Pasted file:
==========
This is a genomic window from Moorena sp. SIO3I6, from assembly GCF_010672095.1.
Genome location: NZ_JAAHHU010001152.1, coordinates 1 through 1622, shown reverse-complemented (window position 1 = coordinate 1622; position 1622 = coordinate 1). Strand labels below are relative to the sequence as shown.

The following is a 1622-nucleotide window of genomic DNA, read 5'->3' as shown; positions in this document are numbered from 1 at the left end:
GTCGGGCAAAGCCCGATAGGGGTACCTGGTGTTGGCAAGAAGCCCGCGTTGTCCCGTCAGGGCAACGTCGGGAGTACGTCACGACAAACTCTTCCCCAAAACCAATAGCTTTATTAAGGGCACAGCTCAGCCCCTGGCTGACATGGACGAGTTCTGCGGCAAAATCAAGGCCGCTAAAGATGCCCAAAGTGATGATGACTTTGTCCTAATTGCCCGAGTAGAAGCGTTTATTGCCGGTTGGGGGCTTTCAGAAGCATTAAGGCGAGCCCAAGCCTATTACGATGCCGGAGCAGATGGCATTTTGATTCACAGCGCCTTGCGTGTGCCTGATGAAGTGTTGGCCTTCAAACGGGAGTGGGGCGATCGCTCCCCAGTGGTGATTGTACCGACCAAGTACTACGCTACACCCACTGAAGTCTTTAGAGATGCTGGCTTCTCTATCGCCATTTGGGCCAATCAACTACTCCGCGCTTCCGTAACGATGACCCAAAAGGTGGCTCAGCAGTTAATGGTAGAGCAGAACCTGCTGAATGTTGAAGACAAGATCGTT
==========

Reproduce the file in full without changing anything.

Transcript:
This is a genomic window from Moorena sp. SIO3I6, from assembly GCF_010672095.1.
Genome location: NZ_JAAHHU010001152.1, coordinates 1 through 1622, shown reverse-complemented (window position 1 = coordinate 1622; position 1622 = coordinate 1). Strand labels below are relative to the sequence as shown.

The following is a 1622-nucleotide window of genomic DNA, read 5'->3' as shown; positions in this document are numbered from 1 at the left end:
GTCGGGCAAAGCCCGATAGGGGTACCTGGTGTTGGCAAGAAGCCCGCGTTGTCCCGTCAGGGCAACGTCGGGAGTACGTCACGACAAACTCTTCCCCAAAACCAATAGCTTTATTAAGGGCACAGCTCAGCCCCTGGCTGACATGGACGAGTTCTGCGGCAAAATCAAGGCCGCTAAAGATGCCCAAAGTGATGATGACTTTGTCCTAATTGCCCGAGTAGAAGCGTTTATTGCCGGTTGGGGGCTTTCAGAAGCATTAAGGCGAGCCCAAGCCTATTACGATGCCGGAGCAGATGGCATTTTGATTCACAGCGCCTTGCGTGTGCCTGATGAAGTGTTGGCCTTCAAACGGGAGTGGGGCGATCGCTCCCCAGTGGTGATTGTACCGACCAAGTACTACGCTACACCCACTGAAGTCTTTAGAGATGCTGGCTTCTCTATCGCCATTTGGGCCAATCAACTACTCCGCGCTTCCGTAACGATGACCCAAAAGGTGGCTCAGCAGTTAATGGTAGAGCAGAACCTGCTGAATGTTGAAGACAAGATCGTT